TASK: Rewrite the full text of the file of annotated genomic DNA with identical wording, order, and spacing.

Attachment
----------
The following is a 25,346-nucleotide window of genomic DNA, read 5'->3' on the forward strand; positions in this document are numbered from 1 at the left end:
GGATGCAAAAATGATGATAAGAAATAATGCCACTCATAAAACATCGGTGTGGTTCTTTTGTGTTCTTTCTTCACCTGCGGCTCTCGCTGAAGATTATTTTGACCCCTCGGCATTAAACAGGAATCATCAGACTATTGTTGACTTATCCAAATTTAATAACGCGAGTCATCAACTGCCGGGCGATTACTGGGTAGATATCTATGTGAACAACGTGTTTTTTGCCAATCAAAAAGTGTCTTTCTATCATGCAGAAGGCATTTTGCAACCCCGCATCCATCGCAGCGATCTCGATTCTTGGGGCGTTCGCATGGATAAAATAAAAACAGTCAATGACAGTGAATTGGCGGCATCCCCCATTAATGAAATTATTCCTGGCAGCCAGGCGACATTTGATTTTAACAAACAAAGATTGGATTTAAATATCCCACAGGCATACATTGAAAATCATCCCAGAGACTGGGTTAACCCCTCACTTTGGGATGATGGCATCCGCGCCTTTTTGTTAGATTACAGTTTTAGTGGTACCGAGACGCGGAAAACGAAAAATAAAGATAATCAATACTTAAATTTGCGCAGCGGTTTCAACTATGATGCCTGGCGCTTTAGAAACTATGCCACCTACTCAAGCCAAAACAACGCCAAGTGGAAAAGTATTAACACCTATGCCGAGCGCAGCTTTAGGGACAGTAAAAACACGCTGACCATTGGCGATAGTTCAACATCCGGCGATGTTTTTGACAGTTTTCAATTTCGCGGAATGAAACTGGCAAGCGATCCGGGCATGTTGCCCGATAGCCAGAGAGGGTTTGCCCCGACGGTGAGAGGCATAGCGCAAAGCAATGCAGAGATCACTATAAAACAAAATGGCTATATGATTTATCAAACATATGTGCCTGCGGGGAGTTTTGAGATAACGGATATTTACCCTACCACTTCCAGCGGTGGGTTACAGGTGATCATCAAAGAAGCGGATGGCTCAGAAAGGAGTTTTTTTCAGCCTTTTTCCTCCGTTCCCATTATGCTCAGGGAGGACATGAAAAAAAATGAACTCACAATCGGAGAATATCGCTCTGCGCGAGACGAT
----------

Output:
The following is a 25,346-nucleotide window of genomic DNA, read 5'->3' on the forward strand; positions in this document are numbered from 1 at the left end:
GGATGCAAAAATGATGATAAGAAATAATGCCACTCATAAAACATCGGTGTGGTTCTTTTGTGTTCTTTCTTCACCTGCGGCTCTCGCTGAAGATTATTTTGACCCCTCGGCATTAAACAGGAATCATCAGACTATTGTTGACTTATCCAAATTTAATAACGCGAGTCATCAACTGCCGGGCGATTACTGGGTAGATATCTATGTGAACAACGTGTTTTTTGCCAATCAAAAAGTGTCTTTCTATCATGCAGAAGGCATTTTGCAACCCCGCATCCATCGCAGCGATCTCGATTCTTGGGGCGTTCGCATGGATAAAATAAAAACAGTCAATGACAGTGAATTGGCGGCATCCCCCATTAATGAAATTATTCCTGGCAGCCAGGCGACATTTGATTTTAACAAACAAAGATTGGATTTAAATATCCCACAGGCATACATTGAAAATCATCCCAGAGACTGGGTTAACCCCTCACTTTGGGATGATGGCATCCGCGCCTTTTTGTTAGATTACAGTTTTAGTGGTACCGAGACGCGGAAAACGAAAAATAAAGATAATCAATACTTAAATTTGCGCAGCGGTTTCAACTATGATGCCTGGCGCTTTAGAAACTATGCCACCTACTCAAGCCAAAACAACGCCAAGTGGAAAAGTATTAACACCTATGCCGAGCGCAGCTTTAGGGACAGTAAAAACACGCTGACCATTGGCGATAGTTCAACATCCGGCGATGTTTTTGACAGTTTTCAATTTCGCGGAATGAAACTGGCAAGCGATCCGGGCATGTTGCCCGATAGCCAGAGAGGGTTTGCCCCGACGGTGAGAGGCATAGCGCAAAGCAATGCAGAGATCACTATAAAACAAAATGGCTATATGATTTATCAAACATATGTGCCTGCGGGGAGTTTTGAGATAACGGATATTTACCCTACCACTTCCAGCGGTGGGTTACAGGTGATCATCAAAGAAGCGGATGGCTCAGAAAGGAGTTTTTTTCAGCCTTTTTCCTCCGTTCCCATTATGCTCAGGGAGGACATGAAAAAAAATGAACTCACAATCGGAGAATATCGCTCTGCGCGAGACGAT